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Categories: Léo’s Insights 2018-2019 Academic Year, Quitting Series
The easiest thing to do is to just quit. Walk away. Abandon the event. Turn away from the problem. Although that may be the best way to remove yourself from an unpleasant situation where you are not part of the problem or the solution, it is usually not the best option most of the time. Needless to say, it takes zero courage to simply give up and quit.
No matter what you may be engaged in, you can count on being challenged. In fact, it may at times seem like the only thing that comes easily is trouble! Trust me, from my aging perspective, I cannot remember not having problems as an integral part of my life. If I thought life would get easier, I was either deluded or I was fed a lie or I wasn’t listening to my elders who undoubtedly warned me that things would not get easier with age!
Problems are a part of life. That is hardly front page news. The big news is not that problems will come but the way in which they do. If we could predict with certainty how and when they would come, we would be prepared to either avoid them or to take them on, but problems are rarely predictable.
You have children, you will have problems. You send them to school and you will have problems. You keep them home and you will have problems. Yes, problems are as common for home educators as anybody else.
Home educating problems change with time. When the children are of preschool age, that is one set of problems. Once engaged in home education, that will be another set of problems. You want problems? Don’t worry, they will come in new and novel ways once the children reach puberty, especially if you have been raising them to think for themselves!
Pubescent children will likely be at the root of some of the most difficult problems you will encounter, whether they are in school or not. While home educating children will likely fare better than their school counterparts, they will still challenge their parents.
Paradoxically, both want what the other has at this time. School kids want to be home, while this is the time the home educated will start to entertain the notion of going to school. Children who have never been to school are often intrigued by what they imagine school to be and this is almost always fixated on friends rather than academics.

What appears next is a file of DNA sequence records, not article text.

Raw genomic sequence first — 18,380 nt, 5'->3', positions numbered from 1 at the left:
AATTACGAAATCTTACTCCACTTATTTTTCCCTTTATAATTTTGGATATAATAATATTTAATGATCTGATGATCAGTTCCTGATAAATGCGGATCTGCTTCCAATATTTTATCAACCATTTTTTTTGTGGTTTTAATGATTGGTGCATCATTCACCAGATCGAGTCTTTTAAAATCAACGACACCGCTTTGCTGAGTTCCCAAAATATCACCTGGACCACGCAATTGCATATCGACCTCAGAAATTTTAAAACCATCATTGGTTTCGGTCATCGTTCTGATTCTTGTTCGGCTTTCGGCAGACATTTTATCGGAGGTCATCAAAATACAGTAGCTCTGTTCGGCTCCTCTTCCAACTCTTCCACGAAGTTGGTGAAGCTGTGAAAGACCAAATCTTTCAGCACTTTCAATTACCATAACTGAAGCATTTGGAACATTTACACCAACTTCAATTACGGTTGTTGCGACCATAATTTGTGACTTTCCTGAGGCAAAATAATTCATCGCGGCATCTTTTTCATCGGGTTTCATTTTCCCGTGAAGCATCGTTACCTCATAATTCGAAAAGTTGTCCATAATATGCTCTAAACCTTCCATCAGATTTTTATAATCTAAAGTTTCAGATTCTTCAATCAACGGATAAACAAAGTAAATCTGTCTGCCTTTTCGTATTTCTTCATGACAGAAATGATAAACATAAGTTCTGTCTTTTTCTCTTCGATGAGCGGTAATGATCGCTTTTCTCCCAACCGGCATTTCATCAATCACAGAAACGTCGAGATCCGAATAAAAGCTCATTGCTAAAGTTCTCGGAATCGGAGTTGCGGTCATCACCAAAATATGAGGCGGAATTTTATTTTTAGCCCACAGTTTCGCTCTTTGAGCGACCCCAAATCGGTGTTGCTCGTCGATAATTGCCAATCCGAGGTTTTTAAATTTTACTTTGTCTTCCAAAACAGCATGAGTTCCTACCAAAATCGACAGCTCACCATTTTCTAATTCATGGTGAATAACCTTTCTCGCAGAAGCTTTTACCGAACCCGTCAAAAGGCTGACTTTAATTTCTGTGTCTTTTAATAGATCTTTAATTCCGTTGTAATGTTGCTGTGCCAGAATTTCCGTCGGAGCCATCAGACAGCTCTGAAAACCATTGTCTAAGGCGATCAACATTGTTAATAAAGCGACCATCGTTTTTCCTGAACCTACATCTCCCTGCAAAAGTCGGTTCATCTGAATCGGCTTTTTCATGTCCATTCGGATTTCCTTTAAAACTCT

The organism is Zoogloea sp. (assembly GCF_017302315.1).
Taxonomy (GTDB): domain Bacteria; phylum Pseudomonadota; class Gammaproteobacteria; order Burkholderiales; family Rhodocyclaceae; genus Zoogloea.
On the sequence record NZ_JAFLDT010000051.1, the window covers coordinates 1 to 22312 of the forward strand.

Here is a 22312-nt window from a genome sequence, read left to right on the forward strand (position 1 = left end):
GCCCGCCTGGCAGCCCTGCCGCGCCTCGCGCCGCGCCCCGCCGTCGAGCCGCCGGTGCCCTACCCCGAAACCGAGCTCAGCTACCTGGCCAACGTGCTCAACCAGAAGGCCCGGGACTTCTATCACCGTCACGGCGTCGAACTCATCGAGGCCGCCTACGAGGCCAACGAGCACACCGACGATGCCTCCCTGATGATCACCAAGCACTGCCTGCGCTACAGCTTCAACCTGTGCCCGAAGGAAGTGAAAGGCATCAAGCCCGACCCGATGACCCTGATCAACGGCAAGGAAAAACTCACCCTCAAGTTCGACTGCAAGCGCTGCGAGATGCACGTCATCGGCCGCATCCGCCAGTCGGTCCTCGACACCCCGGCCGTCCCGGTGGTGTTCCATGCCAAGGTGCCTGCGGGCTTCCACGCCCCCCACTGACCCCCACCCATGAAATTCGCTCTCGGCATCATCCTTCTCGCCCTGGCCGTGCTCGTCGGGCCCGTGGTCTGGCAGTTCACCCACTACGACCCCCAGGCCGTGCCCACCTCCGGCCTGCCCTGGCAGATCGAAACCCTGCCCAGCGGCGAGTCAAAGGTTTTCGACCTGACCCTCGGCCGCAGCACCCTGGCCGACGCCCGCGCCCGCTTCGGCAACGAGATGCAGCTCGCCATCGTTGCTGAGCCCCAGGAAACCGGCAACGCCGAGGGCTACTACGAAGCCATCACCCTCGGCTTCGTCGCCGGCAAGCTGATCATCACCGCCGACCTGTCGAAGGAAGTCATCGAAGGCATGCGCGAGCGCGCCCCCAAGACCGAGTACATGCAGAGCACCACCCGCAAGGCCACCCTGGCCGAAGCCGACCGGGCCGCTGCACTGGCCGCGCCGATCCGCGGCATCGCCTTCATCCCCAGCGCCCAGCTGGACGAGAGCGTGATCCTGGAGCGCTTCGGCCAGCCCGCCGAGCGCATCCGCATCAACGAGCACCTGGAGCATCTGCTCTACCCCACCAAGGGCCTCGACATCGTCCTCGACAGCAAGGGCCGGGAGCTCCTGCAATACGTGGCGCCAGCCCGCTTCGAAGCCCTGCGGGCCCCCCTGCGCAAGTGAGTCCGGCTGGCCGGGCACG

Even though there is pressure to let them go to school, this is certainly not the time to quit, yet you would not believe how many home education programs are ended at this stage. We would all love to blame the children, but they are not actually the cause of this problem.
Pubescent children may look the part, but they are not fully adult. Their ability to see past their immediate self-centered future is usually obscured with innocent imagery. Although it is important to treat them as adults when they behave as adults, it is equally important to protect and/or prevent them from making bad choices when they fail to see the long term consequences.
I do not want to talk about how schools can be detrimental to the children’s physical, mental and spiritual health at this time, but to discuss how it is that parents relent and send them there in the first place. Kids will be kids. That is self-evident. Parents are not, so why do they let the children go to school?
First of all, they weaken in their resolve to ignore the age old concern about socialization. They start believing that the children need more friends to be properly socialized (whatever that means) and rather than involve them in more activities, send them to school so they can find “friends.”
The greatest reason for parental capitulation to children’s demands to attend school is much the same as their acquiescing to other sources of discouragement and pressure.
Parents often lack a clear understanding of what home education really is or have forgotten why they chose to home educate in the first place. They unwittingly start believing that the government and professionals in schools can do a better job of teaching their children than they can. This is especially so as the children start reaching the secondary or high school level.
If parents adopt the idea that only a government accredited program will allow students further success, it is easy for children to convince them to allow them to get this accreditation. Needless to say, the best way to get that accreditation is to go to school where there are lots of potential friends.
This is not my argument, but it is the standard argument of many pubescent children. Post-pubescent parents should know better. They should have the fortitude to stand on what they initially determined to do and encourage their children to complete their formal education at home.
If encouragement doesn’t work, that is, if the child is not mature enough to see the sensibility of your convictions, they are most certainly not ready to attend school. This requires the parent to step in and make the decision for the child. After all, parents are the adults and they should be the ones to set the boundaries and expectations. When the children do, you have BIG problems!
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